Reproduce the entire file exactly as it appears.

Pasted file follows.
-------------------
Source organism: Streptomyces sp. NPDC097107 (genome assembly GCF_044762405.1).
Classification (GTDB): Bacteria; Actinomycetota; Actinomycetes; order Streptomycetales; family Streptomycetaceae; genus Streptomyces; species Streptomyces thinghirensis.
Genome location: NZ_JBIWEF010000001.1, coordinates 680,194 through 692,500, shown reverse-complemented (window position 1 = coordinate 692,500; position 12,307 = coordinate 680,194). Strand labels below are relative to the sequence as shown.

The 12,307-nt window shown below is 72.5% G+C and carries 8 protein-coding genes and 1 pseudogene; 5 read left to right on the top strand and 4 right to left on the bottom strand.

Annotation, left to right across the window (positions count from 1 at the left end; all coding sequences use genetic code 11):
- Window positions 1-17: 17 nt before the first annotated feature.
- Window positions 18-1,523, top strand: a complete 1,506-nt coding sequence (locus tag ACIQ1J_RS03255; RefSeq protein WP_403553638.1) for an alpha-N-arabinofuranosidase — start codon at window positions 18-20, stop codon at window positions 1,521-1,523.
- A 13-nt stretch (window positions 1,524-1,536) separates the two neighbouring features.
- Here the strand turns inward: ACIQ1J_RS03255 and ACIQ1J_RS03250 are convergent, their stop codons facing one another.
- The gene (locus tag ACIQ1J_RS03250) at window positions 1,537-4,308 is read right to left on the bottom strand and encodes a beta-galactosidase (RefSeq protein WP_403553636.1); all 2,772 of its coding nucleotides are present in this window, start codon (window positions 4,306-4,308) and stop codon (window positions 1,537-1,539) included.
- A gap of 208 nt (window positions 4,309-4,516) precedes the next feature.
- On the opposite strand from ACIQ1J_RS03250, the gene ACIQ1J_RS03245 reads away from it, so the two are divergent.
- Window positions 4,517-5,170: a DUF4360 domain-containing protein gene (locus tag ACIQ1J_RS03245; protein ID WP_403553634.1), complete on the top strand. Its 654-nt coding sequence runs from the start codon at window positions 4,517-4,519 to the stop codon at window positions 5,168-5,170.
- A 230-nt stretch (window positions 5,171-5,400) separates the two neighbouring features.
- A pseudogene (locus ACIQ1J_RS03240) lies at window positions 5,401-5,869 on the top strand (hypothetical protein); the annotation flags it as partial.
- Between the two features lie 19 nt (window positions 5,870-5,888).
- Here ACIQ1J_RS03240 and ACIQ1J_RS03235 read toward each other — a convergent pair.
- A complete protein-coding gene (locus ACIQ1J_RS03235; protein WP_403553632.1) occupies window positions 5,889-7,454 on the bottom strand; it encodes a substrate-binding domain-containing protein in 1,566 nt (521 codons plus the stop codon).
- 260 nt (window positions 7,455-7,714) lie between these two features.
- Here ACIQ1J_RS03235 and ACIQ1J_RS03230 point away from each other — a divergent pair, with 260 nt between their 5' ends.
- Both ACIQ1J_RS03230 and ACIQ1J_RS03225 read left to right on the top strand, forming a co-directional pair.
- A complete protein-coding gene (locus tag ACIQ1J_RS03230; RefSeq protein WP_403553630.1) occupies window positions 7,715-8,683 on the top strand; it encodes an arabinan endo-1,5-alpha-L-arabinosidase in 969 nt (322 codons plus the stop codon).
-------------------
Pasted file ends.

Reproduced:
Source organism: Streptomyces sp. NPDC097107 (genome assembly GCF_044762405.1).
Classification (GTDB): Bacteria; Actinomycetota; Actinomycetes; order Streptomycetales; family Streptomycetaceae; genus Streptomyces; species Streptomyces thinghirensis.
Genome location: NZ_JBIWEF010000001.1, coordinates 680,194 through 692,500, shown reverse-complemented (window position 1 = coordinate 692,500; position 12,307 = coordinate 680,194). Strand labels below are relative to the sequence as shown.

The 12,307-nt window shown below is 72.5% G+C and carries 8 protein-coding genes and 1 pseudogene; 5 read left to right on the top strand and 4 right to left on the bottom strand.

Annotation, left to right across the window (positions count from 1 at the left end; all coding sequences use genetic code 11):
- Window positions 1-17: 17 nt before the first annotated feature.
- Window positions 18-1,523, top strand: a complete 1,506-nt coding sequence (locus tag ACIQ1J_RS03255; RefSeq protein WP_403553638.1) for an alpha-N-arabinofuranosidase — start codon at window positions 18-20, stop codon at window positions 1,521-1,523.
- A 13-nt stretch (window positions 1,524-1,536) separates the two neighbouring features.
- Here the strand turns inward: ACIQ1J_RS03255 and ACIQ1J_RS03250 are convergent, their stop codons facing one another.
- The gene (locus tag ACIQ1J_RS03250) at window positions 1,537-4,308 is read right to left on the bottom strand and encodes a beta-galactosidase (RefSeq protein WP_403553636.1); all 2,772 of its coding nucleotides are present in this window, start codon (window positions 4,306-4,308) and stop codon (window positions 1,537-1,539) included.
- A gap of 208 nt (window positions 4,309-4,516) precedes the next feature.
- On the opposite strand from ACIQ1J_RS03250, the gene ACIQ1J_RS03245 reads away from it, so the two are divergent.
- Window positions 4,517-5,170: a DUF4360 domain-containing protein gene (locus tag ACIQ1J_RS03245; protein ID WP_403553634.1), complete on the top strand. Its 654-nt coding sequence runs from the start codon at window positions 4,517-4,519 to the stop codon at window positions 5,168-5,170.
- A 230-nt stretch (window positions 5,171-5,400) separates the two neighbouring features.
- A pseudogene (locus ACIQ1J_RS03240) lies at window positions 5,401-5,869 on the top strand (hypothetical protein); the annotation flags it as partial.
- Between the two features lie 19 nt (window positions 5,870-5,888).
- Here ACIQ1J_RS03240 and ACIQ1J_RS03235 read toward each other — a convergent pair.
- A complete protein-coding gene (locus ACIQ1J_RS03235; protein WP_403553632.1) occupies window positions 5,889-7,454 on the bottom strand; it encodes a substrate-binding domain-containing protein in 1,566 nt (521 codons plus the stop codon).
- 260 nt (window positions 7,455-7,714) lie between these two features.
- Here ACIQ1J_RS03235 and ACIQ1J_RS03230 point away from each other — a divergent pair, with 260 nt between their 5' ends.
- Both ACIQ1J_RS03230 and ACIQ1J_RS03225 read left to right on the top strand, forming a co-directional pair.
- A complete protein-coding gene (locus tag ACIQ1J_RS03230; RefSeq protein WP_403553630.1) occupies window positions 7,715-8,683 on the top strand; it encodes an arabinan endo-1,5-alpha-L-arabinosidase in 969 nt (322 codons plus the stop codon).